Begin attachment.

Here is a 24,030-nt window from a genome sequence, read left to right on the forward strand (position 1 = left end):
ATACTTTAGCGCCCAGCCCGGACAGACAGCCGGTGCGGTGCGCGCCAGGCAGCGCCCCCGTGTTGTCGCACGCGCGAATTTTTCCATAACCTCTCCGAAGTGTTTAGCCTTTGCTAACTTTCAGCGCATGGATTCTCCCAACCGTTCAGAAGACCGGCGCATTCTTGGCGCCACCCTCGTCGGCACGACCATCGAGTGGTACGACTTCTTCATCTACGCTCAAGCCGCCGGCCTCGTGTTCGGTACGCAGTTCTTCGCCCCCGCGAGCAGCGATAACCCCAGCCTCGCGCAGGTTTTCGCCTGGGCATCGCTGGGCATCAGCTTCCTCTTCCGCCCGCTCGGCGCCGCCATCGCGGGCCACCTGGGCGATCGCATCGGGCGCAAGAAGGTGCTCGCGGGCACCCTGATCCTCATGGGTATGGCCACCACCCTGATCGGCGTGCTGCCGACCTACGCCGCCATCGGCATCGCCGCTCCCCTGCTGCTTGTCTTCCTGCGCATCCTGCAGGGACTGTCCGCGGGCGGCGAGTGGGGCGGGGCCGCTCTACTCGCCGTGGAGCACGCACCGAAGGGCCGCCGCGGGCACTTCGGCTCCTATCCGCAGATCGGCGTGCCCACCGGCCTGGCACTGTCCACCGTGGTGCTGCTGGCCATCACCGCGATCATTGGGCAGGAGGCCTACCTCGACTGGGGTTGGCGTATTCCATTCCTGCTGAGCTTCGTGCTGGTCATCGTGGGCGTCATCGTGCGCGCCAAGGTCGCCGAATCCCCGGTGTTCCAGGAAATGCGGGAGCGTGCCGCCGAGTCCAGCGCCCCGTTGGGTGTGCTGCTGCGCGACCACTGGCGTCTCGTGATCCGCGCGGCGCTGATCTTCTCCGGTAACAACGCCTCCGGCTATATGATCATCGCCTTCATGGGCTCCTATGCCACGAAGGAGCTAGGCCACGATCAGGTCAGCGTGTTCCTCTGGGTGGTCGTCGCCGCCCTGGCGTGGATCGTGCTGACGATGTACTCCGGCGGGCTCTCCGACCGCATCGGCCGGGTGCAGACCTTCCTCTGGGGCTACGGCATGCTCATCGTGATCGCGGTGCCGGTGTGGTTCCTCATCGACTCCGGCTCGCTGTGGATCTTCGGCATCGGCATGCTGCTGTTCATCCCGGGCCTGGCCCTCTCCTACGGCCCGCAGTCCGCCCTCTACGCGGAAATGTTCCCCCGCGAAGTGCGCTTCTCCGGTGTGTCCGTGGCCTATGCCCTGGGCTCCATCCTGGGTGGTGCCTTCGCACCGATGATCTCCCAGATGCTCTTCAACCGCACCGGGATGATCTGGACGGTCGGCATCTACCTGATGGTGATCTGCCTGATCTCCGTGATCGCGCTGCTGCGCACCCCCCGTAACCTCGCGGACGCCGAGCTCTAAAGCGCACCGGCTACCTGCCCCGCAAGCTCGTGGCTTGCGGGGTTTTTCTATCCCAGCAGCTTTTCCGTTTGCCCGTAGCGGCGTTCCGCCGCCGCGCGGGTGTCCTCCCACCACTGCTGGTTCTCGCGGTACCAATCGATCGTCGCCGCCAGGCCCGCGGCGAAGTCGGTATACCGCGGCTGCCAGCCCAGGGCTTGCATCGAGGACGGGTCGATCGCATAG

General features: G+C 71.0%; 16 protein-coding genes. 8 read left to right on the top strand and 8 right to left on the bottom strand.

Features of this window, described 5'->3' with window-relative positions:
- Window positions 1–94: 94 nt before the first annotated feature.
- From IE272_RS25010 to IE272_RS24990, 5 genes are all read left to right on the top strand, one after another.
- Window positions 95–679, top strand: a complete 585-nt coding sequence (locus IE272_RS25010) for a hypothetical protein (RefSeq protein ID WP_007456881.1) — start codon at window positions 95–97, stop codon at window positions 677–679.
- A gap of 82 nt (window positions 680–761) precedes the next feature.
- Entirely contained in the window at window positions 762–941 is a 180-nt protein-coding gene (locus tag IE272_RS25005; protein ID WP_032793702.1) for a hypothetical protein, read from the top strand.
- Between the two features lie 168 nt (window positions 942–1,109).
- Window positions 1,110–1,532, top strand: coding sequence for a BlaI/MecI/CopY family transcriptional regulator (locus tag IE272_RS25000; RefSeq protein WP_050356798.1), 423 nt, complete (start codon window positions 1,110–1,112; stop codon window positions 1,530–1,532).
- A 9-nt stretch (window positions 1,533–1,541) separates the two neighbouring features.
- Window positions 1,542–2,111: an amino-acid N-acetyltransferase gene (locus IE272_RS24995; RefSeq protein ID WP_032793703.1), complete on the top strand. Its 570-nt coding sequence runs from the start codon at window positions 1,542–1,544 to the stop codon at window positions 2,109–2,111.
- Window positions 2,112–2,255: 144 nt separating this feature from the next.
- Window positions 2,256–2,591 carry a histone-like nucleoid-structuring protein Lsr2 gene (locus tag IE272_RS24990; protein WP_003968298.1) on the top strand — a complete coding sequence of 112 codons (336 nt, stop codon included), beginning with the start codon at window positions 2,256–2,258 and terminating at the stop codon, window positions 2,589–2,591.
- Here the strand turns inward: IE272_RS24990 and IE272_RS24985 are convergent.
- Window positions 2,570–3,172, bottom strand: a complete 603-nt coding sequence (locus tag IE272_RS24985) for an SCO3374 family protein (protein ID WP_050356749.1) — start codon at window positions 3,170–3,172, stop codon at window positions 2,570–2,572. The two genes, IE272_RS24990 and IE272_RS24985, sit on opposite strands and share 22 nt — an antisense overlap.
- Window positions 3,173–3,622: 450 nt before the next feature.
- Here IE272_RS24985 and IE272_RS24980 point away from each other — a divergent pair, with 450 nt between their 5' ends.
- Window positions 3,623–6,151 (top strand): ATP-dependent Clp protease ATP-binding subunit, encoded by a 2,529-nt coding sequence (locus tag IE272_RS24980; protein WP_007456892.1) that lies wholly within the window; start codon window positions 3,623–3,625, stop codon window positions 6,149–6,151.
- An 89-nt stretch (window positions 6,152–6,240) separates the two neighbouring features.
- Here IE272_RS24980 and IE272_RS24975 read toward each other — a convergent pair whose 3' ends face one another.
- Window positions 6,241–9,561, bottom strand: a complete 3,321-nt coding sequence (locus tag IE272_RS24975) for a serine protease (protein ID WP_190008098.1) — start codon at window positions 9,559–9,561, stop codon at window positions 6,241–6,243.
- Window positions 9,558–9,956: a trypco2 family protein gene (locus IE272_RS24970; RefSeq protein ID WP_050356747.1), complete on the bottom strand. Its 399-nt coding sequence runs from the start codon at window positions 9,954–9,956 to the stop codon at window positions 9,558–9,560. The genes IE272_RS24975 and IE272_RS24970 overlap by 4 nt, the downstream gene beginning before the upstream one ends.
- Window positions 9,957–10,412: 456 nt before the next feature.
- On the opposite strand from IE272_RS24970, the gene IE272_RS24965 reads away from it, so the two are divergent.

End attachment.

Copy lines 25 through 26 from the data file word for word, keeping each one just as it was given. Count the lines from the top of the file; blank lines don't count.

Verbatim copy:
- Window positions 9,957–10,412: 456 nt before the next feature.
- On the opposite strand from IE272_RS24970, the gene IE272_RS24965 reads away from it, so the two are divergent.